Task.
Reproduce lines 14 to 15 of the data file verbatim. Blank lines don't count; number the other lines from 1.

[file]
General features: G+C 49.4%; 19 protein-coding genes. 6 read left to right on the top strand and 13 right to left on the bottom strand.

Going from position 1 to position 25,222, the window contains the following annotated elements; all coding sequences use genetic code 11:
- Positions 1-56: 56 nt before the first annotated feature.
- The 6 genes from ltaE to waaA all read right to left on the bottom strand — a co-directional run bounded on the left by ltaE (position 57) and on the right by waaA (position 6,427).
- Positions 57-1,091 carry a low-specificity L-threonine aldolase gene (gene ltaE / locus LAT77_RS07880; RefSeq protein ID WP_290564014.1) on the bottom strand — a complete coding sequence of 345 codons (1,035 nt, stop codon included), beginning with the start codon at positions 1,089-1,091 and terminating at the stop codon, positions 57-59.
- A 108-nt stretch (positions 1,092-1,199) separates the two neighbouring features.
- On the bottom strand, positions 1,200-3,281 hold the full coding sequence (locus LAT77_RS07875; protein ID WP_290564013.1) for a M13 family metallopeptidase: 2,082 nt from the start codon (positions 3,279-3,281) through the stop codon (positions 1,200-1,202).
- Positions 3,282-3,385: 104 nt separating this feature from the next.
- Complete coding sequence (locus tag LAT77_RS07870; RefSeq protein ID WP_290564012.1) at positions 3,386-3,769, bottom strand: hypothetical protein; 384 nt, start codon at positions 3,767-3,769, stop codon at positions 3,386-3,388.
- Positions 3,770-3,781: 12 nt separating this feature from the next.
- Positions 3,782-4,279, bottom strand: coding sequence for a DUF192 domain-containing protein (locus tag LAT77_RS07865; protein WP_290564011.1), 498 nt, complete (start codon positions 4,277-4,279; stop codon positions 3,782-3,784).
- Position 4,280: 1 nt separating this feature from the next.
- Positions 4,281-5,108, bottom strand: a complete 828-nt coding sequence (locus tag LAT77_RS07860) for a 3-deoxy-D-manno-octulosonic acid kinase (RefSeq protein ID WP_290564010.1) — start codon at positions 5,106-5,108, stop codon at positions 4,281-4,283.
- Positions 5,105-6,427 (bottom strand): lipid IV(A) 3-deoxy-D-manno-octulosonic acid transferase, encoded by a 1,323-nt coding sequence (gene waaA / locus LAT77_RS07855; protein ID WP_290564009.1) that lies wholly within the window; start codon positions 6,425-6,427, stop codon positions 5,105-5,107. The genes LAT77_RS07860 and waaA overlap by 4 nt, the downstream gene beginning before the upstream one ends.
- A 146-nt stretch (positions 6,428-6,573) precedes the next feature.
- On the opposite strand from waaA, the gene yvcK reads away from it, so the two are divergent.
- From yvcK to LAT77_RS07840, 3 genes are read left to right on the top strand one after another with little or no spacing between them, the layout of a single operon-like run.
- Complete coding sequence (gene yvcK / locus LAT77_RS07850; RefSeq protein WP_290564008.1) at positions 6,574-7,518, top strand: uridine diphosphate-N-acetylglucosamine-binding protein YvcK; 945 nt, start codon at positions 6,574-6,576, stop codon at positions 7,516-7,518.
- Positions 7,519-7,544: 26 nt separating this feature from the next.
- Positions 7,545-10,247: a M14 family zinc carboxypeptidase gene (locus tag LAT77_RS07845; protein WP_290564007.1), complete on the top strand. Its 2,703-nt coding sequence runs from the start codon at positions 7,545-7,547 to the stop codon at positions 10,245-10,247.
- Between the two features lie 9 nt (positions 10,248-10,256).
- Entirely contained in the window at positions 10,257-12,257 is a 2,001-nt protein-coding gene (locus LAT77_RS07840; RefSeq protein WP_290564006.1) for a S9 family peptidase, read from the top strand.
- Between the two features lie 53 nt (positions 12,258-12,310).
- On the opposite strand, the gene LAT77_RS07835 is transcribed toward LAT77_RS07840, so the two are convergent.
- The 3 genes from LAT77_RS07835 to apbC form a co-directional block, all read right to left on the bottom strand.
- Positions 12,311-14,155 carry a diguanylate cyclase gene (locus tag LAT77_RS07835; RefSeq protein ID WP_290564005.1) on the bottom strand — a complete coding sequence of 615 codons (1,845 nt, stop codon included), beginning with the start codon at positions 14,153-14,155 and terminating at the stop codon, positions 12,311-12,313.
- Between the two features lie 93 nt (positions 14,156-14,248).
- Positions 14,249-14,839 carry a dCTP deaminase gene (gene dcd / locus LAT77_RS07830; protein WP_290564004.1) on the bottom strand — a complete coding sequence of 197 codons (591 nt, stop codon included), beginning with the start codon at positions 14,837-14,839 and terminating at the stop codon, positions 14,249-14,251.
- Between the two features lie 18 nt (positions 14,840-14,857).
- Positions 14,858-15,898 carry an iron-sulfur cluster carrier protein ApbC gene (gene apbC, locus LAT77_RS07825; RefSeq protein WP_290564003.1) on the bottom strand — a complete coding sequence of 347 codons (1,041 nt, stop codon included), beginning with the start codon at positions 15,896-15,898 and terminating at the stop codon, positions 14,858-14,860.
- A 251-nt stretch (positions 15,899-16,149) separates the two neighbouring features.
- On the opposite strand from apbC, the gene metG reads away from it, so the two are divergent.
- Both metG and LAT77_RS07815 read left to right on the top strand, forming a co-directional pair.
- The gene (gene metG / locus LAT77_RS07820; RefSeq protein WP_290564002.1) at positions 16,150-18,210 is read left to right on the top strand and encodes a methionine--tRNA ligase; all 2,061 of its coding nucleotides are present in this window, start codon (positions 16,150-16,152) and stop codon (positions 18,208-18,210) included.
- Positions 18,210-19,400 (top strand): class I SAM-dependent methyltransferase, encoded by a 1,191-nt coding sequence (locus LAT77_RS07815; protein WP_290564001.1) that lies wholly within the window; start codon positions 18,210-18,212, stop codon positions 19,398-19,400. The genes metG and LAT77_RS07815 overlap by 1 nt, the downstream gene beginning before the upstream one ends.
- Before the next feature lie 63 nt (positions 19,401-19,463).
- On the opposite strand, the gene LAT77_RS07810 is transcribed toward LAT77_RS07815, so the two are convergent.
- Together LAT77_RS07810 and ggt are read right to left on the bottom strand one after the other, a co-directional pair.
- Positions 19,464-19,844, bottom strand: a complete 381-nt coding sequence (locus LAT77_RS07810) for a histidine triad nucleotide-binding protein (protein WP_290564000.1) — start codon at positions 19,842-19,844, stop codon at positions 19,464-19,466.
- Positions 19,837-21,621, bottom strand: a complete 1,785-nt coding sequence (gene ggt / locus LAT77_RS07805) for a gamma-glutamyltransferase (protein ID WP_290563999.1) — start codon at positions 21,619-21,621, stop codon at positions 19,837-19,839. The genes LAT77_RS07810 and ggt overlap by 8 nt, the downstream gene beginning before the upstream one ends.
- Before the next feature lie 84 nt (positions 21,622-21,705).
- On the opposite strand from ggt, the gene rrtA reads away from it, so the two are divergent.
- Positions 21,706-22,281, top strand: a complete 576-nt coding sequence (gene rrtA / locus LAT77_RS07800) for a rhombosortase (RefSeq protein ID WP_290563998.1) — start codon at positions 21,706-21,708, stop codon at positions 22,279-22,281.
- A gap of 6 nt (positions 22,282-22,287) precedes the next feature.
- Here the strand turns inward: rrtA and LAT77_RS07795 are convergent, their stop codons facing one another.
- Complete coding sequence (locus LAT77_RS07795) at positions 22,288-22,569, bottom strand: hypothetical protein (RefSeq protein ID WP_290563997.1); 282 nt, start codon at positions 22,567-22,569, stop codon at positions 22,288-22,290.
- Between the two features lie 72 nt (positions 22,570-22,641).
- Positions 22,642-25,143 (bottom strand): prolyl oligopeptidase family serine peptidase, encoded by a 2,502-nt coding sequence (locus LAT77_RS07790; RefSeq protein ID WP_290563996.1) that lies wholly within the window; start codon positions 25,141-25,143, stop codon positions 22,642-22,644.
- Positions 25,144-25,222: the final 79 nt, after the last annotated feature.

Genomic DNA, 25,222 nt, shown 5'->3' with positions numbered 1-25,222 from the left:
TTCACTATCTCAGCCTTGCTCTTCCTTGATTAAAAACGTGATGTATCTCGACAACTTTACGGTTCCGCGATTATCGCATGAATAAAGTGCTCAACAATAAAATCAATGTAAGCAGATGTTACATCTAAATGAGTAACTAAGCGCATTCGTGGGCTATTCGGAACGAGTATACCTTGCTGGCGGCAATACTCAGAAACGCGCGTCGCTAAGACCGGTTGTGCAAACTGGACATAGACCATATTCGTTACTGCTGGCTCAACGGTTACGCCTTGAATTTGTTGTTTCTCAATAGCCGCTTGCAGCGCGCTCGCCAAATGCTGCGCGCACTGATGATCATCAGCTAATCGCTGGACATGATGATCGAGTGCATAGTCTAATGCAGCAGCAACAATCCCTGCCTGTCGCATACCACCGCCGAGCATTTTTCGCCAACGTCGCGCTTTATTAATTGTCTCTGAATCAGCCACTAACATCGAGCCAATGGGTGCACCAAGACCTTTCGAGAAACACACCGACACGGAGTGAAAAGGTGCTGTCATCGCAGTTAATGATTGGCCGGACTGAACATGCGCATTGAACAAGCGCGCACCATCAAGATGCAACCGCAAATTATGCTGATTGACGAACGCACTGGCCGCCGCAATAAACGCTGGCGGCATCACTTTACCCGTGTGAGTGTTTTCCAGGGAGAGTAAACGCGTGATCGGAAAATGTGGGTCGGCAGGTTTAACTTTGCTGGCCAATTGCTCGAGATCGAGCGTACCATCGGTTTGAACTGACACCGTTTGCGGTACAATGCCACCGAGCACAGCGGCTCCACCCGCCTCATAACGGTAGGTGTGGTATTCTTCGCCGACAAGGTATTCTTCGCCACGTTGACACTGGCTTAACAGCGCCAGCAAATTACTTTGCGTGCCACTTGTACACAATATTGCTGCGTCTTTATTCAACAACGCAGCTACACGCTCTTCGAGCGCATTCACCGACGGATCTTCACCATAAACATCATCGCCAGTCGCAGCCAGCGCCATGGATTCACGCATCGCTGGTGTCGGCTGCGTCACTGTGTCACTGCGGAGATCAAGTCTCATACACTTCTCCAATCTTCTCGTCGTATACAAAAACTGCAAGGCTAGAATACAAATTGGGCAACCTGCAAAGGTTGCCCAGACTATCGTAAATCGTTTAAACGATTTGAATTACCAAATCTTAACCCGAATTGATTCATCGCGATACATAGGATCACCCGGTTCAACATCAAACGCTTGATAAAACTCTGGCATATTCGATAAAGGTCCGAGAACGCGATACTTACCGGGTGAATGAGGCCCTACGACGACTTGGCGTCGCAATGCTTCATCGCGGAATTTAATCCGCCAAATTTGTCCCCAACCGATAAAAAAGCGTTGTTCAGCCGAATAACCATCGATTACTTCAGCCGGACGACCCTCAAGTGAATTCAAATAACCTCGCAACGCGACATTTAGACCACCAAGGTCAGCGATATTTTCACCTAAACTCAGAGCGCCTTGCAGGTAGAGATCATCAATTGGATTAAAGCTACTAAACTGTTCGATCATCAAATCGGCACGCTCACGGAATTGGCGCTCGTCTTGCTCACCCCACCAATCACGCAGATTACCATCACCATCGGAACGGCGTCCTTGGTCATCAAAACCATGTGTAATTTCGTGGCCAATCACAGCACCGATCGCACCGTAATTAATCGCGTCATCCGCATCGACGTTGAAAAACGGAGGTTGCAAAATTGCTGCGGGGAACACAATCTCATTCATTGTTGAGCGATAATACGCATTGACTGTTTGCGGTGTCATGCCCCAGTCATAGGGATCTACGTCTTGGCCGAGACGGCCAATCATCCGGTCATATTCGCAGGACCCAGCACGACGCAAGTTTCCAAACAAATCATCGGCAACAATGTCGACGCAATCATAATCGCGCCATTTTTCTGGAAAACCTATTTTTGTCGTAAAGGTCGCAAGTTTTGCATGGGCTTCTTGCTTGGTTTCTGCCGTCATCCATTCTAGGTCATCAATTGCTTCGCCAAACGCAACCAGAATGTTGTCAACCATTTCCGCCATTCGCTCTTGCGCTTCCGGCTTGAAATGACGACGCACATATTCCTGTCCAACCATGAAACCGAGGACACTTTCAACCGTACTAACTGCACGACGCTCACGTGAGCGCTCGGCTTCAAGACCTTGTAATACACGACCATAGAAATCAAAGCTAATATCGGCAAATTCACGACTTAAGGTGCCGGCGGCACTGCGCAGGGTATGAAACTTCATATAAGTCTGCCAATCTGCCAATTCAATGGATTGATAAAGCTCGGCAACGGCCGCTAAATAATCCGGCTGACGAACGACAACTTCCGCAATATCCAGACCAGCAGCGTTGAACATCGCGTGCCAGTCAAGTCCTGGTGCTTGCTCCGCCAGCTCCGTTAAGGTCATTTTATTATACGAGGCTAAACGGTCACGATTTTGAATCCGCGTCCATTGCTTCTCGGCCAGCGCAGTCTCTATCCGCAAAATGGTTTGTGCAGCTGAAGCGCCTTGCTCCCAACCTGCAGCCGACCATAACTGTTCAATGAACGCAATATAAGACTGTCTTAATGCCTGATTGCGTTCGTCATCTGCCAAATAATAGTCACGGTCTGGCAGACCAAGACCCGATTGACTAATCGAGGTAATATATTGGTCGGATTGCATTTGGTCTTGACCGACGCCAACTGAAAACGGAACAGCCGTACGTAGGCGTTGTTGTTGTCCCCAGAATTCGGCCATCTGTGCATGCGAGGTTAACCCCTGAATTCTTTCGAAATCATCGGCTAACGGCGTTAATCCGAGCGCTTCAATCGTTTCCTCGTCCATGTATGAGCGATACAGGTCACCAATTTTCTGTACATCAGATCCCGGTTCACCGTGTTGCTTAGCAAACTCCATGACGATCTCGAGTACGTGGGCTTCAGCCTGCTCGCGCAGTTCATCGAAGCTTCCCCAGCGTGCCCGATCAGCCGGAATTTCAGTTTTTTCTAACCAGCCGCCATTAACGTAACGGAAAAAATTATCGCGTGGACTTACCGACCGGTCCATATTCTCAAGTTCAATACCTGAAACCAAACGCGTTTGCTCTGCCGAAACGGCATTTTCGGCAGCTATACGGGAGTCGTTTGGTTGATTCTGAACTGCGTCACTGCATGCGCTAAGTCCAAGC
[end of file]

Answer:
- Positions 5,105-6,427 (bottom strand): lipid IV(A) 3-deoxy-D-manno-octulosonic acid transferase, encoded by a 1,323-nt coding sequence (gene waaA / locus LAT77_RS07855; protein ID WP_290564009.1) that lies wholly within the window; start codon positions 6,425-6,427, stop codon positions 5,105-5,107. The genes LAT77_RS07860 and waaA overlap by 4 nt, the downstream gene beginning before the upstream one ends.
- A 146-nt stretch (positions 6,428-6,573) precedes the next feature.